Ralph Hasenhuttl clenched his fists at full-time. Southampton had just beaten an improved Tottenham side under Jose Mourinho and the Saints boss knew just how big a win this was, not just in isolation but in comparison to where they were before the start of December.
After losing 2-1 at home to Everton, Southampton were a mess. It was their sixth defeat in seven Premier League matches and left them with just eight points from 12 matches – the same tally as at the same stage last term under former boss Mark Hughes. Questions were then raised over Hasenhuttl’s desire to carry on.
“I have to,” he said. “It is my job to be strong in that moment. It is why I am here. I will try to invest everything and try to work hard and get better. I think we can play better.”
Despite describing Southampton’s form as “not good enough”, Hasenhuttl believed he could turn this side around but the real challenge was proving it to everyone. A 2-2 draw at Arsenal, who scored an equalizer in the 96th minute, was a performance brimming with energy after Hasenhuttl called on his team to become “nasty” again. It showed positive signs but there was still a long road ahead.
Southampton then followed it up with a gritty, comeback win against Watford and then another crucial victory against fellow strugglers Norwich. It felt like a corner had been turned but defeats at Newcastle and at home to West Ham seemed to bring Hasenhuttl back to square one. Yet the signs were still there that performances were improving, particularly against Newcastle, where they created plenty but were profligate in front of goal.
More promising displays continued, this time with results to match. Southampton secured impressive away wins at Aston Villa and Chelsea. The latter was a superb performance that featured dangerous attacking play and an organised defence. It could have easily been more than 2-0. “In the first two or three months we played like a relegation team and now we are playing like a Premier League team,” said Hasenhuttl after the win at Stamford Bridge.
A draw at home to Crystal Palace followed, a match in which Southampton had the better of, before the victory over Mourinho’s Spurs on New Year’s Day. Hasenhuttl’s side now sit 12th in the table, five points outside the relegation zone and the same number of points off the top six. Suddenly, a season that looked bleak after record 9-0 home defeat to Leicester has now changed into one with a potential finish in the top half.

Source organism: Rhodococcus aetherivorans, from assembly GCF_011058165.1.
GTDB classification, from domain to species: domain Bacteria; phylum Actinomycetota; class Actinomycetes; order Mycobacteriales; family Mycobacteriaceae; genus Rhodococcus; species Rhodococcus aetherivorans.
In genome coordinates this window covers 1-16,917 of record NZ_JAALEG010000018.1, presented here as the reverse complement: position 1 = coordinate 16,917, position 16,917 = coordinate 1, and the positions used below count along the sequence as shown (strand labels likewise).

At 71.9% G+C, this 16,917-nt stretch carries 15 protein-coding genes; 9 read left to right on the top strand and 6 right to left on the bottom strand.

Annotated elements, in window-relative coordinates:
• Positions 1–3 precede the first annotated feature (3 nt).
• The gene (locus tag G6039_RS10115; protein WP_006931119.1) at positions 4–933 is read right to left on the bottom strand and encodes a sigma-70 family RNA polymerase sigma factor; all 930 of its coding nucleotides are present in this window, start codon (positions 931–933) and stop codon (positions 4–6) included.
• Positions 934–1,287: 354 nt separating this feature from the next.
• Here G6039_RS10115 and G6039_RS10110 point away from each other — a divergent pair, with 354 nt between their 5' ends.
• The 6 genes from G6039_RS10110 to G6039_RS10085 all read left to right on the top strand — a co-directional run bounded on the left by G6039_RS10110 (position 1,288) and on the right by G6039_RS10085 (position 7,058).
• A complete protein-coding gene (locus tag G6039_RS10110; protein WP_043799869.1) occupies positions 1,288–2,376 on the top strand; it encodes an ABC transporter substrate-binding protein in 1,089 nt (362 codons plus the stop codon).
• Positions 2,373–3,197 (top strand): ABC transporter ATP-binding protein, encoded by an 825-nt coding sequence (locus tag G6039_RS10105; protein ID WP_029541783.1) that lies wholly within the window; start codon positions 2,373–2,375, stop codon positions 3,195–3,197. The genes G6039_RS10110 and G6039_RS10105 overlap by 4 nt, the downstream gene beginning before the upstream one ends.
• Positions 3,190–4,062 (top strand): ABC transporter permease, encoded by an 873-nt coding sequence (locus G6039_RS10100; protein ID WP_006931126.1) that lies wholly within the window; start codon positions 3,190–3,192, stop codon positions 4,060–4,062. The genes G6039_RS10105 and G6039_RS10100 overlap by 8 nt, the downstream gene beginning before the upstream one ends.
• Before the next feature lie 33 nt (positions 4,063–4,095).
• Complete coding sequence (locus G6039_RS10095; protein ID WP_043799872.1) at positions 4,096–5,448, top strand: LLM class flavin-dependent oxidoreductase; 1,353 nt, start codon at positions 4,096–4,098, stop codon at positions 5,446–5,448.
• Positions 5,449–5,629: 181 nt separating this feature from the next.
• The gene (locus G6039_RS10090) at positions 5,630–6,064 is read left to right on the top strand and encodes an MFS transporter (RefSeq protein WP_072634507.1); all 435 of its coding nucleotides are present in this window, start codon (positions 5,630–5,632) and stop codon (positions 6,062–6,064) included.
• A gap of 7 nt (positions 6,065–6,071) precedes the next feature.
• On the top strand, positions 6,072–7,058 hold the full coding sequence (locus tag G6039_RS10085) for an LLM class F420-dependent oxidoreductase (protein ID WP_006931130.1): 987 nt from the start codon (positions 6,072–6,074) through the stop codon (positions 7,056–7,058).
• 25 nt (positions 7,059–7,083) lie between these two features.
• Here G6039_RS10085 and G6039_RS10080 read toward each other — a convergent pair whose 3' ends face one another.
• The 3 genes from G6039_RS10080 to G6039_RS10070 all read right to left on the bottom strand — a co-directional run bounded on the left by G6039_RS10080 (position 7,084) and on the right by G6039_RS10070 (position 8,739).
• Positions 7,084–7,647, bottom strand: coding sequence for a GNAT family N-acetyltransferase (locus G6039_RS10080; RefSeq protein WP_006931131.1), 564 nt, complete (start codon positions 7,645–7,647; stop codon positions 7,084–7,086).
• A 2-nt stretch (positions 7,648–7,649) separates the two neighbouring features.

So how have Southampton turned things around?
First, they have found a reliable goalscorer. Danny Ings, signed on a permanent deal for £20 million in the summer, is having the season of his life. He has 13 league goals this season, joint-second behind Jamie Vardy (17).
Ings is providing quality in front of goal that the Saints have lacked for a number of years – no Southampton player had scored more Premier League goals before Christmas in a season than the 11 Ings has netted this term (level with James Beattie in 2002-03). In addition, Ings has scored 52% of his team’s goals this season, more than any other side in the top tier.
Another key feature in Southampton’s turnaround in form has been the intensity. Hassenhutl emphasised the need for an increase in sprints and pressing and the stats show Southampton are becoming a harder team to play against. No team has made more tackles than their 413 this season, while they also rank in the top ten when it comes to total interceptions (225).
“This is the big difference to the beginning of the season or to our very difficult October where we lost without passion and without front foot defending,” said Hassenhutl after the win over Tottenham. “We lost our way a little bit, but what has happened since then has been amazing for me because of the reaction of all the staff and players to show up and show that we can do much better. At the moment we are playing like a very good team, and it’s enjoyable to watch them playing.”
Formation change has also been important. During Southampton’s barren start to the season, Hassenhutl adopted a 3-5-2 system, which resulted in slower attacking play and confusion over players’ positions. However, a switch to a more conventional 4-4-2 has coincided with an improved run in form.
The change has allowed the likes of Nathan Redmond, Michael Obafemi and Shane Long to offer more width and penetration in attack, as well as provide more service for star man Ings. As a result, Southampton are having more touches of the ball in the opposition box and creating more chances.
The likes of James-Ward Prowse and Emile Hjoberg are thriving in centre-midfield in the new system, while Oriol Romeu is providing an excellent shield in front of the back four – of midfielders to have played at least ten league games, only Wilfried Ndidi (4.4) is averaging more tackles per game than the Spaniard (3.4).
All have contributed to Southampton’s impressive and much-needed return to form. It has been refreshing as much as it was unexpected but the challenge for Hassenhutl and his players is to now stay consistent. Should the Saints do so, a top-half finish awaits them. And given where they were after 12 league games, that would be some achievement.